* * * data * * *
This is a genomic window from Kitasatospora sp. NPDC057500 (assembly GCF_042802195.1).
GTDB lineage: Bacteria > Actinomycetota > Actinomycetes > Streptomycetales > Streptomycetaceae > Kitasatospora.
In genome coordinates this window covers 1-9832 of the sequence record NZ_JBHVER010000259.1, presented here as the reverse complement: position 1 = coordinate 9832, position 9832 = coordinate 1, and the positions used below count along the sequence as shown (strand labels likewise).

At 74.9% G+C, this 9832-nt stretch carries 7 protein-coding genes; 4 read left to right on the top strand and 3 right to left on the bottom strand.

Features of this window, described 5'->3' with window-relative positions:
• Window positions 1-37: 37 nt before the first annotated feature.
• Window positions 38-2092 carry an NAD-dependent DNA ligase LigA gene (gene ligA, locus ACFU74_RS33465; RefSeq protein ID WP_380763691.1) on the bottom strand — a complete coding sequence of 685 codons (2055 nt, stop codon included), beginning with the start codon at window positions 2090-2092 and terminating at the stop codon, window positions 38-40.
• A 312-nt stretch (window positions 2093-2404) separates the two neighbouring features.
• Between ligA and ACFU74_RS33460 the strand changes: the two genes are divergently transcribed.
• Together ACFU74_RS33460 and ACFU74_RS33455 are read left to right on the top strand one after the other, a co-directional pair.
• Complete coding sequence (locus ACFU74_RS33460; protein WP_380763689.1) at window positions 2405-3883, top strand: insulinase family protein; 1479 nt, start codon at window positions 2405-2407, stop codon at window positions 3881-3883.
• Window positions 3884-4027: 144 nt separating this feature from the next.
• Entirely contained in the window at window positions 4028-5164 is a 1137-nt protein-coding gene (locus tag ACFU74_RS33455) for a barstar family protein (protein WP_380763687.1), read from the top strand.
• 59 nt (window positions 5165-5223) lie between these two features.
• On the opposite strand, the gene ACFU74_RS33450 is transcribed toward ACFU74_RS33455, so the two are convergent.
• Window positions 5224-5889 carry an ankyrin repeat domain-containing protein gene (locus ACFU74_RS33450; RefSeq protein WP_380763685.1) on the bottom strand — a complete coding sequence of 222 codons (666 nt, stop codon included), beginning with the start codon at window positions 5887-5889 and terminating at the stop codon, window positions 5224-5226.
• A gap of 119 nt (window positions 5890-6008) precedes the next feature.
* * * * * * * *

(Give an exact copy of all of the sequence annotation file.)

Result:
This is a genomic window from Kitasatospora sp. NPDC057500 (assembly GCF_042802195.1).
GTDB lineage: Bacteria > Actinomycetota > Actinomycetes > Streptomycetales > Streptomycetaceae > Kitasatospora.
In genome coordinates this window covers 1-9832 of the sequence record NZ_JBHVER010000259.1, presented here as the reverse complement: position 1 = coordinate 9832, position 9832 = coordinate 1, and the positions used below count along the sequence as shown (strand labels likewise).

At 74.9% G+C, this 9832-nt stretch carries 7 protein-coding genes; 4 read left to right on the top strand and 3 right to left on the bottom strand.

Features of this window, described 5'->3' with window-relative positions:
• Window positions 1-37: 37 nt before the first annotated feature.
• Window positions 38-2092 carry an NAD-dependent DNA ligase LigA gene (gene ligA, locus ACFU74_RS33465; RefSeq protein ID WP_380763691.1) on the bottom strand — a complete coding sequence of 685 codons (2055 nt, stop codon included), beginning with the start codon at window positions 2090-2092 and terminating at the stop codon, window positions 38-40.
• A 312-nt stretch (window positions 2093-2404) separates the two neighbouring features.
• Between ligA and ACFU74_RS33460 the strand changes: the two genes are divergently transcribed.
• Together ACFU74_RS33460 and ACFU74_RS33455 are read left to right on the top strand one after the other, a co-directional pair.
• Complete coding sequence (locus ACFU74_RS33460; protein WP_380763689.1) at window positions 2405-3883, top strand: insulinase family protein; 1479 nt, start codon at window positions 2405-2407, stop codon at window positions 3881-3883.
• Window positions 3884-4027: 144 nt separating this feature from the next.
• Entirely contained in the window at window positions 4028-5164 is a 1137-nt protein-coding gene (locus tag ACFU74_RS33455) for a barstar family protein (protein WP_380763687.1), read from the top strand.
• 59 nt (window positions 5165-5223) lie between these two features.
• On the opposite strand, the gene ACFU74_RS33450 is transcribed toward ACFU74_RS33455, so the two are convergent.
• Window positions 5224-5889 carry an ankyrin repeat domain-containing protein gene (locus ACFU74_RS33450; RefSeq protein WP_380763685.1) on the bottom strand — a complete coding sequence of 222 codons (666 nt, stop codon included), beginning with the start codon at window positions 5887-5889 and terminating at the stop codon, window positions 5224-5226.
• A gap of 119 nt (window positions 5890-6008) precedes the next feature.